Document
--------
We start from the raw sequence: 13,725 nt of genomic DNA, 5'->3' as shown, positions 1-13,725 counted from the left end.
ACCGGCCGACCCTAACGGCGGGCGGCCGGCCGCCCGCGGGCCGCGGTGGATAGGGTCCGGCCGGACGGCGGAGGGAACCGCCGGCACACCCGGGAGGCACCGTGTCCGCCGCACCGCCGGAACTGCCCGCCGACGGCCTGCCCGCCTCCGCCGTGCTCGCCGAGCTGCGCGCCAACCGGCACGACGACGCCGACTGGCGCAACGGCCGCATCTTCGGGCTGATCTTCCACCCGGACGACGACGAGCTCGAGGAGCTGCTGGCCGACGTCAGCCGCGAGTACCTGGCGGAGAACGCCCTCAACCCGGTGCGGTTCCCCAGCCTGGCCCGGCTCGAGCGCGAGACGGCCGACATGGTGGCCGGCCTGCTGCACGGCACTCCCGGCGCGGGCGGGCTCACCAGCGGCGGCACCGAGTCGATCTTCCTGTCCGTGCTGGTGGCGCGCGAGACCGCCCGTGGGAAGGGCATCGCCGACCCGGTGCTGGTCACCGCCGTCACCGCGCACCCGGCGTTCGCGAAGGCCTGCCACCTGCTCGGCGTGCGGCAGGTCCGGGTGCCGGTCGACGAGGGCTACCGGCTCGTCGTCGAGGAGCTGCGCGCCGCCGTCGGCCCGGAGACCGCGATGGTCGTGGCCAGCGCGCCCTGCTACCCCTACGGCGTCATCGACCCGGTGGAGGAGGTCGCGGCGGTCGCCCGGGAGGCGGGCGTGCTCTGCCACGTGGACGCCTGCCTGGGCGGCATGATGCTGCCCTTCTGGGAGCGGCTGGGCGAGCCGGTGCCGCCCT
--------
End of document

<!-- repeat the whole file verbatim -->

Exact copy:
We start from the raw sequence: 13,725 nt of genomic DNA, 5'->3' as shown, positions 1-13,725 counted from the left end.
ACCGGCCGACCCTAACGGCGGGCGGCCGGCCGCCCGCGGGCCGCGGTGGATAGGGTCCGGCCGGACGGCGGAGGGAACCGCCGGCACACCCGGGAGGCACCGTGTCCGCCGCACCGCCGGAACTGCCCGCCGACGGCCTGCCCGCCTCCGCCGTGCTCGCCGAGCTGCGCGCCAACCGGCACGACGACGCCGACTGGCGCAACGGCCGCATCTTCGGGCTGATCTTCCACCCGGACGACGACGAGCTCGAGGAGCTGCTGGCCGACGTCAGCCGCGAGTACCTGGCGGAGAACGCCCTCAACCCGGTGCGGTTCCCCAGCCTGGCCCGGCTCGAGCGCGAGACGGCCGACATGGTGGCCGGCCTGCTGCACGGCACTCCCGGCGCGGGCGGGCTCACCAGCGGCGGCACCGAGTCGATCTTCCTGTCCGTGCTGGTGGCGCGCGAGACCGCCCGTGGGAAGGGCATCGCCGACCCGGTGCTGGTCACCGCCGTCACCGCGCACCCGGCGTTCGCGAAGGCCTGCCACCTGCTCGGCGTGCGGCAGGTCCGGGTGCCGGTCGACGAGGGCTACCGGCTCGTCGTCGAGGAGCTGCGCGCCGCCGTCGGCCCGGAGACCGCGATGGTCGTGGCCAGCGCGCCCTGCTACCCCTACGGCGTCATCGACCCGGTGGAGGAGGTCGCGGCGGTCGCCCGGGAGGCGGGCGTGCTCTGCCACGTGGACGCCTGCCTGGGCGGCATGATGCTGCCCTTCTGGGAGCGGCTGGGCGAGCCGGTGCCGCCCT